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My intrepid Mercatus Center colleague Veronique de Rugy appeared with Charles Payne to discuss U.S.-China trade [2].

David Von Drehle – inspired by Gale Pooley’s and Marian Tupy’s new Simon Abundance Index – wisely warns against the super-abundant gloom’n’doom Malthusian predictions [3]. A slice:

Measured by global average hourly income, the price of a representative basket of 50 key commodities — food, energy, minerals and so forth — fell by nearly two-thirds between when the bet was made and 2017. Measured by the time it takes to buy the basket, the Earth’s resources have become 380 percent more abundant as the human population grew by 69 percent [4].

Dan Ikenson ponders the trade agenda for 2019 [5].

Patrick Oetting wants to revive the spirit of free trade [6]. A slice:

Tariffs hurt the average person. They hurt you and me, decreasing our quality of life and the value of our dollars. In a 2016 article released by the World Trade Organization (WTO) [7], Maurice Obstfeld said, “those who promote ‘getting tough’ with foreign trade partners through punitive tariffs should think carefully. It may be emotionally gratifying; it may boost specific industries; the threat may even frighten trade partners into changing their policies; but, ultimately, if carried out, such policies cause wider economic damage at home.”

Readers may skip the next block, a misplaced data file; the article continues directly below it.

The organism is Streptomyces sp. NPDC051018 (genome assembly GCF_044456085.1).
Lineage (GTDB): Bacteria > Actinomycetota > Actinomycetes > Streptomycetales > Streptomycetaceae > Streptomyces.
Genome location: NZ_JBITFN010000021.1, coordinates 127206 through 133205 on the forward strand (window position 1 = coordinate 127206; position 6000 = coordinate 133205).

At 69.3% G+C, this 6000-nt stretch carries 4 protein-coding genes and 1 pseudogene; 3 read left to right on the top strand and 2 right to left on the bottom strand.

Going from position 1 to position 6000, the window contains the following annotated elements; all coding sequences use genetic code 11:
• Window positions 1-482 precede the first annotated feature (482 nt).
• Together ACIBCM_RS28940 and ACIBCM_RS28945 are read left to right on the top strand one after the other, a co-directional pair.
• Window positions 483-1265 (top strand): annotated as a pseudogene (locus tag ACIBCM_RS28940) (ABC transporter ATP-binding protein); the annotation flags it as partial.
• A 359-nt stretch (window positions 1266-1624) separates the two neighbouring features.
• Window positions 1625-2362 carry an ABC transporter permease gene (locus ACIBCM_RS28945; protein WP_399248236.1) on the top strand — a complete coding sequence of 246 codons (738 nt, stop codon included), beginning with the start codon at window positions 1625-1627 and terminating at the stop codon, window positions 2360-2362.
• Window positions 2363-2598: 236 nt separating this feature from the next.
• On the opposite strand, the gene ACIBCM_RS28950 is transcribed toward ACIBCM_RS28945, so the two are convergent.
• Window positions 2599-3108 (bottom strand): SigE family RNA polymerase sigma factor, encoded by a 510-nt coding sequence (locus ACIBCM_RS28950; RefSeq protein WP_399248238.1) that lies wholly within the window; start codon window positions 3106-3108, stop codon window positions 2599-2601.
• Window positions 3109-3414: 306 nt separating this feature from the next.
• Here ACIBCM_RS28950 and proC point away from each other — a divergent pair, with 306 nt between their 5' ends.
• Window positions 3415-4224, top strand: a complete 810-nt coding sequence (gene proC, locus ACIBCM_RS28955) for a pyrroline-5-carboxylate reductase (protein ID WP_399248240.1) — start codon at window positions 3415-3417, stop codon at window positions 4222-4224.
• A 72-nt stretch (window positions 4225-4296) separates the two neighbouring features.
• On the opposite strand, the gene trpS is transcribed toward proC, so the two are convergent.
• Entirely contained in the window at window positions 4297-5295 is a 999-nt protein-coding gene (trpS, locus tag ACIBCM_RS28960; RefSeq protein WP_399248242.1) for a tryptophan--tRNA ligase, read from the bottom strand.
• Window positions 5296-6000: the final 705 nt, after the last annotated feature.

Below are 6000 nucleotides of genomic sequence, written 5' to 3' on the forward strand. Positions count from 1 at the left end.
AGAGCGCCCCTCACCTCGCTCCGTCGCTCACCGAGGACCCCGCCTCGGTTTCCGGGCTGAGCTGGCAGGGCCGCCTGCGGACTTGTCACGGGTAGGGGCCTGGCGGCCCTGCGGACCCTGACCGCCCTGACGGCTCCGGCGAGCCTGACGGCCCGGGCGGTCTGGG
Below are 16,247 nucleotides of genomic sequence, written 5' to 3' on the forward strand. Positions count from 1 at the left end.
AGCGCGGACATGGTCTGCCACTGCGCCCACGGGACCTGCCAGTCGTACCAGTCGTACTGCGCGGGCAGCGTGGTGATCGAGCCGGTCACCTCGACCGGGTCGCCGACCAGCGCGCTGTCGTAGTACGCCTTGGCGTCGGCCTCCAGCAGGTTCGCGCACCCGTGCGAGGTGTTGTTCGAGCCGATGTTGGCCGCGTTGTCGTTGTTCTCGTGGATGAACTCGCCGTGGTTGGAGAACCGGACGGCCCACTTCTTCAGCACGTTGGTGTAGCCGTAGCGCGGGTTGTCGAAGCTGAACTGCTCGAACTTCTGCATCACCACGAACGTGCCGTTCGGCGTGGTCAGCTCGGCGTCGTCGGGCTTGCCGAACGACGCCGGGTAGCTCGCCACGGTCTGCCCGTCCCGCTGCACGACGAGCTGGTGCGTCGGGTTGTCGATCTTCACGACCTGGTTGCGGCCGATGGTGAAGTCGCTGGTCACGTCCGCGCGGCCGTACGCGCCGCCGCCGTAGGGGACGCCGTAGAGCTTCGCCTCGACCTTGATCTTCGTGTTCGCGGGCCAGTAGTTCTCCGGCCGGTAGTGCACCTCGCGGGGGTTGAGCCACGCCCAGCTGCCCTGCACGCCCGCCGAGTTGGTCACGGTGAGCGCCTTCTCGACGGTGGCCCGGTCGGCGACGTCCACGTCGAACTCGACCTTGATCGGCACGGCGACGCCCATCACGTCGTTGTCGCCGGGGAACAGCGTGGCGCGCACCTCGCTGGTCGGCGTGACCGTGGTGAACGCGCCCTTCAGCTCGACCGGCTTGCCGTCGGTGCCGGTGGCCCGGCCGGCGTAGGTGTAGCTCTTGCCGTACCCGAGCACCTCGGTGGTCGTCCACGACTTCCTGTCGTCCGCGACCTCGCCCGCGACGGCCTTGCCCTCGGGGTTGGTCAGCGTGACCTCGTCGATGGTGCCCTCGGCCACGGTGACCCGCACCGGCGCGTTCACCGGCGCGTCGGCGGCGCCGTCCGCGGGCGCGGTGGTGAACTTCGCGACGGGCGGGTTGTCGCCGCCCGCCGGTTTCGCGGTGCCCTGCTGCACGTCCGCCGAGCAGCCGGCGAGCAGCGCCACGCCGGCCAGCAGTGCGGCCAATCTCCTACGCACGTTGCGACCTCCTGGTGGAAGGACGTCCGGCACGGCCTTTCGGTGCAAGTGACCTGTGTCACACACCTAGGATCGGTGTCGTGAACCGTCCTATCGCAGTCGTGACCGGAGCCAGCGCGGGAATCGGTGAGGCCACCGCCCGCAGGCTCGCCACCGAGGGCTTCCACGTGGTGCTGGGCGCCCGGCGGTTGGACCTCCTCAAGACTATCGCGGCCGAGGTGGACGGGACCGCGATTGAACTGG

Alex Nowrasteh reports that crime in the United States along the border with Mexico is lower than in most of the rest of the U.S. [8]

Jeffrey Tucker argues powerfully against the delusions of those who endorse 70-percent tax rates [9].

Ryan Bourne brilliantly exposes the fallacies that lead the likes of Paul Krugman, Matt Yglesias, and Noah Smith to endorse very high marginal tax rates on income [10].

Pete Boettke remembers the late, great Harold Demsetz [11]. A slice:

Harold Demsetz was a practitioner of UCLA price theory par excellence. He challenged the prevailing orthodoxy in microeconomic analysis and public policy that was emerging in the wake of the Samuelsonian revolution in economics. He developed a dynamic understanding of market competition, putting emphasis on conditions of entry and exit rather than on market structure. In addition, his work constantly drew attention to the creative adaptations and adjustments that economic actors engage in throughout a competitive economy, the multiple margins of adjustment that individuals, as buyers and sellers, engage in through the market, and how alternative institutional arrangements impact competitive behavior.

Demsetz was named the Distinguished Fellow of the American Economic Association in 2013.  But I personally believe he should have been awarded the Nobel Prize in Economic Science, along with Alchian, many years before that.

Also remembering Demsetz are Jonathan Adler [12] and Frederic Sautet [13].

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